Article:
In its current state, the user-inspired facade operation - a joint venture with Estanpintando collective - covers with artistic intention the tower’s mathematical, profitable matrix. The action pursues singularity, trying to build an urban landmark in justifiable terms for the client.

Source: © Nicolás Saieh

Figure 9 

As a counterpoint to the massive, the volume disappears at street level, opening its courtyards to the passer-by, offering an intimate, closer scale.

Figure 10 North elevation. Scale 1: 500 

Figure 11 West elevation. Scale 1: 500 

Patio Chiloé Building

Architects: Marsino Arquitectura (Jorge Marsino, María Inés Buzzoni, Francisco González, Andrea Crestani)

Location: Chiloé 1221, Santiago, Chile

Client: Inmobiliaria Focus

Structural engineering: Bascuñan & Maccioni

Building contractor: EBCO

Mechanical engineering: TEFRA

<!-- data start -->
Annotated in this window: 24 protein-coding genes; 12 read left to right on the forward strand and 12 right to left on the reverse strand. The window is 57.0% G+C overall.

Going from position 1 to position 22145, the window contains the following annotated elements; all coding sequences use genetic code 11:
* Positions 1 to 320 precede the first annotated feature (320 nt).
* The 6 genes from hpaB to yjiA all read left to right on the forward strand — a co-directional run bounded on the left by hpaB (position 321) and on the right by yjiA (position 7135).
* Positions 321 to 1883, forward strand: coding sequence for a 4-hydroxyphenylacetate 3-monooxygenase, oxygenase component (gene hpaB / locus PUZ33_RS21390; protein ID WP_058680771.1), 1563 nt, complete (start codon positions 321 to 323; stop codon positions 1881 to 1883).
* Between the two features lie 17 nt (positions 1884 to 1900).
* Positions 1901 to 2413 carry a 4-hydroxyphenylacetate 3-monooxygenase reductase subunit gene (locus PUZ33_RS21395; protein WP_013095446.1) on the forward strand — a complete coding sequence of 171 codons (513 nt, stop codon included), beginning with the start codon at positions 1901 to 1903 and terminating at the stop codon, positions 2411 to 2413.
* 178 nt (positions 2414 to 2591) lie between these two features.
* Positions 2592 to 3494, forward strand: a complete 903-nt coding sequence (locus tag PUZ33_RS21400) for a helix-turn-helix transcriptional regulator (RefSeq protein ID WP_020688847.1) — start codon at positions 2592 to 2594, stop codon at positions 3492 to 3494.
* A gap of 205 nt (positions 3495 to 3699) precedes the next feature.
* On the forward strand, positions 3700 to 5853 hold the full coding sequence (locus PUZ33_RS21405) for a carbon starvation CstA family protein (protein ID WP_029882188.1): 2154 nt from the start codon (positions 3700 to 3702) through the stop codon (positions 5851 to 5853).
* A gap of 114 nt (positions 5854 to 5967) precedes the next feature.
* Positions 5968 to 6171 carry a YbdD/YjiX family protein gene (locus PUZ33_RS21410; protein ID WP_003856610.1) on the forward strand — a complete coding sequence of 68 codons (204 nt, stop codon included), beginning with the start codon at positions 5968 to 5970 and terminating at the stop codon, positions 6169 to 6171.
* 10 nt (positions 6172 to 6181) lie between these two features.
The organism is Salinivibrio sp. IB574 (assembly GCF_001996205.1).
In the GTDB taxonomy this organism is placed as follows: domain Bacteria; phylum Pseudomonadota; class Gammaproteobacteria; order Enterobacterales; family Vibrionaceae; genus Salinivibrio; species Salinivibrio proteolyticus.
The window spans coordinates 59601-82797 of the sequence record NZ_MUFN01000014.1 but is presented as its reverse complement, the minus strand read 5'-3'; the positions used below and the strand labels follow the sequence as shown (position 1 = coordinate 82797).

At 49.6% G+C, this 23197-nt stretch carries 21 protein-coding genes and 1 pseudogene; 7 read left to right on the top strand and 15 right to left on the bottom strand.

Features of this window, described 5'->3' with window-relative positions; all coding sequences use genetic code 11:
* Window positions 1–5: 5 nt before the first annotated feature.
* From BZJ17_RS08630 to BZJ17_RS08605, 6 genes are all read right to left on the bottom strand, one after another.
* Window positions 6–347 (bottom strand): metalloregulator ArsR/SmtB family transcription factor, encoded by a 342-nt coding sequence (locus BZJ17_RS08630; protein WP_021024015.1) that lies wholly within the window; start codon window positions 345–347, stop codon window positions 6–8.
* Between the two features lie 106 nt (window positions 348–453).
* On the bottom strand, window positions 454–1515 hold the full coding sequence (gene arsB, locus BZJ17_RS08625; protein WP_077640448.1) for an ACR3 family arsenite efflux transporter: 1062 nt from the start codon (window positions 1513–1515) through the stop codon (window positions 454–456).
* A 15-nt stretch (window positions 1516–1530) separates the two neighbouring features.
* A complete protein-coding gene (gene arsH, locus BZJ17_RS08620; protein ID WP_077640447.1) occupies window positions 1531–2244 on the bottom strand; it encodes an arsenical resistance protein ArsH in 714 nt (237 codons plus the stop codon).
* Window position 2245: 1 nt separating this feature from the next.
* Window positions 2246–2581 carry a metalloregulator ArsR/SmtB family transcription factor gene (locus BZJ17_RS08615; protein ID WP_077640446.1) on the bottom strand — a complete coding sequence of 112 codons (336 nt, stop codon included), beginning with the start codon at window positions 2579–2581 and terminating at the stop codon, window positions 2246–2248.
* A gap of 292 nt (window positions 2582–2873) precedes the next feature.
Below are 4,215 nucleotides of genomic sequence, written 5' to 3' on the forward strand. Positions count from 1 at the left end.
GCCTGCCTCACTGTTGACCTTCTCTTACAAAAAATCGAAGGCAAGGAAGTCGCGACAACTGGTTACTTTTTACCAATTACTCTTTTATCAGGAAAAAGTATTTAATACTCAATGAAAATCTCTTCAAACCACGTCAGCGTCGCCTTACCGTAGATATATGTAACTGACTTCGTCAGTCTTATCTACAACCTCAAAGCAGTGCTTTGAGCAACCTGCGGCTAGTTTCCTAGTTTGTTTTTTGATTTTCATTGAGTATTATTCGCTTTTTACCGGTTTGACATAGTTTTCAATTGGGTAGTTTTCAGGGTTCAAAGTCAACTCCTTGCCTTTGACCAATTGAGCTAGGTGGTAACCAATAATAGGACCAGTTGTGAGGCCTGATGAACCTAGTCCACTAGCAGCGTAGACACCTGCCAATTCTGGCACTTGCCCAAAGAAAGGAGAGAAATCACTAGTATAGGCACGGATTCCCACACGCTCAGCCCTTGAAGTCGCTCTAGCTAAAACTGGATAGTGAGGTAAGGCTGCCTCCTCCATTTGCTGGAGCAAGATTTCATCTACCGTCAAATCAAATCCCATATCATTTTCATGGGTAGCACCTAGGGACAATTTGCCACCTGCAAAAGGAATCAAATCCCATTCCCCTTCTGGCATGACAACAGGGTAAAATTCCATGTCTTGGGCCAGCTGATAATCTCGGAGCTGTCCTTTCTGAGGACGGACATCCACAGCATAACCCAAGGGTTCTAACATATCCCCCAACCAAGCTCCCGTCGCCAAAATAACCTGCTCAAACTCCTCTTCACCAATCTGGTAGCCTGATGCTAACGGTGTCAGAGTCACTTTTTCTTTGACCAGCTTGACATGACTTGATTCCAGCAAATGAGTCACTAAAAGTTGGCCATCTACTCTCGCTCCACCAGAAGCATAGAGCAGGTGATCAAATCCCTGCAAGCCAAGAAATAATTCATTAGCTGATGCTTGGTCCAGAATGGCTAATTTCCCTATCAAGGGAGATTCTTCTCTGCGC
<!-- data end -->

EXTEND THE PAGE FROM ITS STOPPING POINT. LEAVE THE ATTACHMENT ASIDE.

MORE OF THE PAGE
Electrical system: ieg

Mural: Constanza Larenas, Trinidad Guzmán

Materials: Reinforced concrete

Budget: USD 700/m2

Built Surface: 27.796,1 m2

Site Surface: 2.193,4 m2

Project year: 2013

Construction year: 2015-2017

Photographs: Nicolás Saieh, María Inés Buzzoni

Text: Renzo Marsino

Source: © Nicolás Saieh

Figure 12 

Source: © Nicolás Saieh

Figure 13 

Figure 14 Isometric. N. / S. 

Domestic life within the grid

Gabriela García De Cortázar

At Matta Sur neighborhood, dozens of high-rise buildings have emerged in recent years. All of them large, all very high, all fully occupying their plots and the maximum volumes defined by regulation, all standing out among the small buildings representative of the area. This landscape of isolated towers is the product of urban renewal policies prompted by the Concertación in the nineties and new subway lines.10 The latter were what likely turned the gaze of real estate companies into the area, which until then had been out of scope of the so-called development. However, it did not go unnoticed: it’s hard to ignore the occurrence of one of these towers, let alone of dozens of them. Once organized, the neighborhood’s residents submitted an application to the National Monuments Council, who in 2016 had declared the neighborhood as a Typical Zone (Decree No. 210, 2016). As a result, Santiago’s Regulation Plan changed, establishing a maximum building height of fourteen meters and the impossibility of erecting detached buildings among continuous one.